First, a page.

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Updating your Beneficiary Designations

J Terwilliger 2014
James P. Terwilliger, PhD, CFP®
Senior Vice President, Senior Planning Advisor
[email protected]
(585) 419-0670 x50630

We constantly remind clients to review their estate plans, making sure that wills and other estate planning documents (powers of attorney, living wills, and health care proxies) are up to date.

Doing so is necessary but not nearly sufficient. What is equally important is to review and update your beneficiary designations.

First, beneficiary designations override the will and avoid the probate process. That is, assets such as IRAs, Roth IRAs, qualified employer retirement plans, life insurance death benefits, and deferred annuities all pass to heirs via beneficiary designations provided to plan administrators by the owner. Generally, the will only becomes involved when no beneficiaries are named. In this case, the estate is the default beneficiary and the will then dictates the ultimate disposition of the funds.

Second, it is far better to name individuals, trusts and/or charities as beneficiaries of IRAs and qualified employer retirement plans rather than the estate. If the estate is named as beneficiary or becomes the default beneficiary, the estate is generally required to liquidate the entire account and pay the resulting income tax at highly-aggressive ordinary income tax rates.

As noted earlier, life insurance proceeds are directed by beneficiary designation. Generally, it is best to direct such proceeds to individuals or trusts. This ensures that the money flows immediately and is not delayed awaiting probate. In some instances, directing all or a portion of these proceeds to the estate is advised to ensure adequate estate liquidity.

Name contingent beneficiaries. In most cases, contingent (and sometimes third-level beneficiaries) should be named. This takes care of situations in which the primary and/or contingent beneficiaries pass first. It also allows for a hierarchy of pathways in case the primary and/or contingent beneficiaries wish to disclaim a portion or all of the bequest. This is a flexible and smart estate planning tactic.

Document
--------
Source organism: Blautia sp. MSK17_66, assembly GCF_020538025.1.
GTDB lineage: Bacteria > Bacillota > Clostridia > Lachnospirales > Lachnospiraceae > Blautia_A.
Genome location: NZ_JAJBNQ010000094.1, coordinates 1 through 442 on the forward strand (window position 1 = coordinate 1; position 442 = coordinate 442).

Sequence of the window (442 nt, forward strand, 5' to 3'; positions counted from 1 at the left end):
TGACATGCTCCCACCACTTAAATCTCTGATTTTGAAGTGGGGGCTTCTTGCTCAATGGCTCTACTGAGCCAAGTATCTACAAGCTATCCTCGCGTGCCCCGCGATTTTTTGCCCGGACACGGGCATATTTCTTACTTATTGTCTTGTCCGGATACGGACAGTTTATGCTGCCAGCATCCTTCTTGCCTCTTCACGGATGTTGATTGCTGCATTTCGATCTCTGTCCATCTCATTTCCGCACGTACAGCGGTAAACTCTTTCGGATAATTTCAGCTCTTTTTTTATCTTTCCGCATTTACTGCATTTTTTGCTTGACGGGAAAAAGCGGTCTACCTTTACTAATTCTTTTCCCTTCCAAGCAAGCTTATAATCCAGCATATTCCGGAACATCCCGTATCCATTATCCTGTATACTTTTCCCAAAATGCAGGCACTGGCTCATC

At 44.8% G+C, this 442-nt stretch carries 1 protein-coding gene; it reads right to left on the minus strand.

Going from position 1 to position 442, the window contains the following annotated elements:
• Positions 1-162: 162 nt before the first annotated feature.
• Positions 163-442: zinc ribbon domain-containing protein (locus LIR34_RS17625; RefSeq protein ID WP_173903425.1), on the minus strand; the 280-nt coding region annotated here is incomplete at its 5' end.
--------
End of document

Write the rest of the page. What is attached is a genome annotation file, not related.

Keep designations up to date. Typically, beneficiary designations are enacted over a period of years, oftentimes over decades. Over such a span of time, family members die and/or are born, marriages dissolve, and other circumstances change. It is no wonder that designations can end up being highly inconsistent across one’s IRAs, employer retirement plans, and life insurance policies.

Don’t guess on this one. Make a list of all accounts/policies that have beneficiary designations, contact the associated administrators, and confirm. Correct any inconsistencies by filing new forms. Be sure to keep updated copies of all beneficiary designation forms in your personal files.

Consider the financial and emotional readiness of your beneficiaries. Pre-tax accounts and life insurance proceeds left directly to beneficiaries generally can be fully accessed by such beneficiaries. In other words, they can be emptied and spent. If your heirs are not prepared to handle such an inheritance, consider trusts as beneficiaries. With trusts created during your lifetime or at death through your will, you can specify the ground rules and timeframe for your beneficiaries’ access to the funds.

Seek professional guidance. As with other important financial matters, be sure to partner with a trusted financial planner and an attorney to ensure that the design of your beneficiary designation array represents your interests and is consistent with your overall estate plan design. This exercise is much too important to leave to chance.

This article was written by James Terwilliger, CFP®, Senior Vice President, Senior Planning Advisor and published in the November-December edition of 55 Plus. To see the full version of this article in 55 Plus, visit

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